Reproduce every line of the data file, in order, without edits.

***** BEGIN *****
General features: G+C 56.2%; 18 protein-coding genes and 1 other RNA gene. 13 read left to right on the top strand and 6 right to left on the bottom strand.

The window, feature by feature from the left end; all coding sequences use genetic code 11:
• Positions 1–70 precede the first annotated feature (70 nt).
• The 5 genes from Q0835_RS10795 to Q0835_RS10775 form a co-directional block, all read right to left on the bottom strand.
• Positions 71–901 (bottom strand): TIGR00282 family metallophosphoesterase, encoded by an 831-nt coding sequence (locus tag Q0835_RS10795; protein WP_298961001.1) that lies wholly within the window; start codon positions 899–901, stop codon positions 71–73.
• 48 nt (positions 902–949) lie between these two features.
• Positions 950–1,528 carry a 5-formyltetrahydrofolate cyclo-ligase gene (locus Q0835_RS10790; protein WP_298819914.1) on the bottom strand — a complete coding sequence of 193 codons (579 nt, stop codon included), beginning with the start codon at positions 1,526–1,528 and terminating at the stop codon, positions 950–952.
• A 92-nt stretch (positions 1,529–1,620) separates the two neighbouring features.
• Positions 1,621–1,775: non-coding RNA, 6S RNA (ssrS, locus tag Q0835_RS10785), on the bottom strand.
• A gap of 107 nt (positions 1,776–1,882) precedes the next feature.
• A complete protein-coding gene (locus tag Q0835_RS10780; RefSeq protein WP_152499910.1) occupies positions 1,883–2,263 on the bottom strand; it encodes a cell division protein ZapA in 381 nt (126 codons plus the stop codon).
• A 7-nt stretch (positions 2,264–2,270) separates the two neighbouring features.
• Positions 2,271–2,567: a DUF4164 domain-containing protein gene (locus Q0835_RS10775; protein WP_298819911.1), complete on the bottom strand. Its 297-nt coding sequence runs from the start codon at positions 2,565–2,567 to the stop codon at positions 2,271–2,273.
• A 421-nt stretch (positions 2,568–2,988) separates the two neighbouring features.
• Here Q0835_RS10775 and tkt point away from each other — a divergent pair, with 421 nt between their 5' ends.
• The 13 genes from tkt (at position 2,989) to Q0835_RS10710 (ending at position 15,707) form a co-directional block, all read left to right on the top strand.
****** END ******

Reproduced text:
General features: G+C 56.2%; 18 protein-coding genes and 1 other RNA gene. 13 read left to right on the top strand and 6 right to left on the bottom strand.

The window, feature by feature from the left end; all coding sequences use genetic code 11:
• Positions 1–70 precede the first annotated feature (70 nt).
• The 5 genes from Q0835_RS10795 to Q0835_RS10775 form a co-directional block, all read right to left on the bottom strand.
• Positions 71–901 (bottom strand): TIGR00282 family metallophosphoesterase, encoded by an 831-nt coding sequence (locus tag Q0835_RS10795; protein WP_298961001.1) that lies wholly within the window; start codon positions 899–901, stop codon positions 71–73.
• 48 nt (positions 902–949) lie between these two features.
• Positions 950–1,528 carry a 5-formyltetrahydrofolate cyclo-ligase gene (locus Q0835_RS10790; protein WP_298819914.1) on the bottom strand — a complete coding sequence of 193 codons (579 nt, stop codon included), beginning with the start codon at positions 1,526–1,528 and terminating at the stop codon, positions 950–952.
• A 92-nt stretch (positions 1,529–1,620) separates the two neighbouring features.
• Positions 1,621–1,775: non-coding RNA, 6S RNA (ssrS, locus tag Q0835_RS10785), on the bottom strand.
• A gap of 107 nt (positions 1,776–1,882) precedes the next feature.
• A complete protein-coding gene (locus tag Q0835_RS10780; RefSeq protein WP_152499910.1) occupies positions 1,883–2,263 on the bottom strand; it encodes a cell division protein ZapA in 381 nt (126 codons plus the stop codon).
• A 7-nt stretch (positions 2,264–2,270) separates the two neighbouring features.
• Positions 2,271–2,567: a DUF4164 domain-containing protein gene (locus Q0835_RS10775; protein WP_298819911.1), complete on the bottom strand. Its 297-nt coding sequence runs from the start codon at positions 2,565–2,567 to the stop codon at positions 2,271–2,273.
• A 421-nt stretch (positions 2,568–2,988) separates the two neighbouring features.
• Here Q0835_RS10775 and tkt point away from each other — a divergent pair, with 421 nt between their 5' ends.
• The 13 genes from tkt (at position 2,989) to Q0835_RS10710 (ending at position 15,707) form a co-directional block, all read left to right on the top strand.